Interview: Xavier Desmadryl: ESG and AI Converge to Help Fill in the Blanks

About Xavier Desmadryl About HSBC Global Asset Management


Xavier Desmadryl, Global Head of ESG Research, at HSBC Asset Management considers the growing appeal of ESG investing that has, fortuitously, coincided with the increasing capabilities of artificial intelligence (AI). However, they caution that AI does not herald the end of human participation in investment decisions.

Impact of the rise of ESG awareness and AI on asset management

Concerns over risks to biodiversity, climate change and numerous other Environmental, Social and Governance (ESG) issues surfaced largely in the wake of the 1992 Rio Earth Summit and got a boost with the Covid-19 pandemic crisis. These have triggered the need for finding some relevant information related to these topics which unfortunately happens to be as scarce as it is heterogeneous. Mining such information is therefore a complex process which can be greatly helped by the waft of emerging technologies collectively known as Artificial Intelligence (AI).



What is the biggest contribution AI can make to investment decisions?

AI will enable faster, more accurate and financially relevant investment decisions. Hopefully, the resulting new ESG datasets will help forming a better and more holistic understanding of the company’s investment cases. This process will be largely automated and this will allow portfolio managers, analysts and research teams to focus on higher value-added activities. But human involvement in ESG analysis will continue…and will actually start with the design of supporting research algorithms which will have to be crafted by human intelligence anyway. This nicely illustrates the fact that at HSBC Asset Management we believe that machines should not be left to their own devices. Automated processes require the guidance and oversight of people in order to prove genuinely efficient and not misleading. Notions of harmony, balance and efficiency must be reconciled between the (still unmatched) capacities of humans and the power of machines.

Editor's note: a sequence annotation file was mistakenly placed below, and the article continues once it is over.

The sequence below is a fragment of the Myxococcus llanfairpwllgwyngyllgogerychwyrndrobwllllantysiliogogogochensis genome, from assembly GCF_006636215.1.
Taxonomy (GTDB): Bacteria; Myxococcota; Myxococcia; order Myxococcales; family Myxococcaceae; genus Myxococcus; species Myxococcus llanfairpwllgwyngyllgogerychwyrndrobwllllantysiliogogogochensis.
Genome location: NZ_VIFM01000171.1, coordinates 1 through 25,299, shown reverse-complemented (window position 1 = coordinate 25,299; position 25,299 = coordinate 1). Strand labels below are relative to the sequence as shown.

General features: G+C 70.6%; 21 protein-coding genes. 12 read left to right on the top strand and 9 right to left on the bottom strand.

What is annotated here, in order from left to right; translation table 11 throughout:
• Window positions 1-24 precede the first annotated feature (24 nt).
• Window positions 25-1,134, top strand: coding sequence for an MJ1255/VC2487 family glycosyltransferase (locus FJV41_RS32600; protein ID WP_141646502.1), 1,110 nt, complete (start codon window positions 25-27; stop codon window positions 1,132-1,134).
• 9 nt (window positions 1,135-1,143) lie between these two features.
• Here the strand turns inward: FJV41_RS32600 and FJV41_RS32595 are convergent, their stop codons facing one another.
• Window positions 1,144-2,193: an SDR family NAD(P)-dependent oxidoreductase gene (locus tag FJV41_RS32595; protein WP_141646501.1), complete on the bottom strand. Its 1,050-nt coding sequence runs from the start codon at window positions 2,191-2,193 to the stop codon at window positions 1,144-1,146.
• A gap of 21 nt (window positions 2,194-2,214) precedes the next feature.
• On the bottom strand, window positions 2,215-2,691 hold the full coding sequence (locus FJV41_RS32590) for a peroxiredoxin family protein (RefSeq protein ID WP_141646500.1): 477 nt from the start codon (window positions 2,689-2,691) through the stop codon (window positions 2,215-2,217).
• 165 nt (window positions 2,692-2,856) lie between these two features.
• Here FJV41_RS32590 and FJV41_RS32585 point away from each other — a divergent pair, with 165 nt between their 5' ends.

We also continue to consider the notions of harmony, balance and efficiency which must be reconciled between the (still unmatched) capacities of humans and the power of machines.”

What part does AI play in these trends?

As a means for assembling volumes of data automatically, AI has benefitted from the increasing speed, processing power and storage capacity of computers. Output is bespoke because AI detects and reports issues, whether positive or negative, relating to pre-defined factors. A sub-set of AI, machine learning (ML), allows computers to classify data, solve problems, uncover and predict patterns without being explicitly programmed to do so. AI in asset management is really taking off. Algorithms allow the collection or building of missing information, like data on poorly-recorded companies. For example, the algorithms used to process images are very useful for making financial predictions, as the problem of restoring missing pixels in an image is similar to the challenge of “predicting” future changes in financial markets (see the illustration below). ML detects market anomalies and analyses random datasets. These can establish causal relations and thus forecast financial market changes.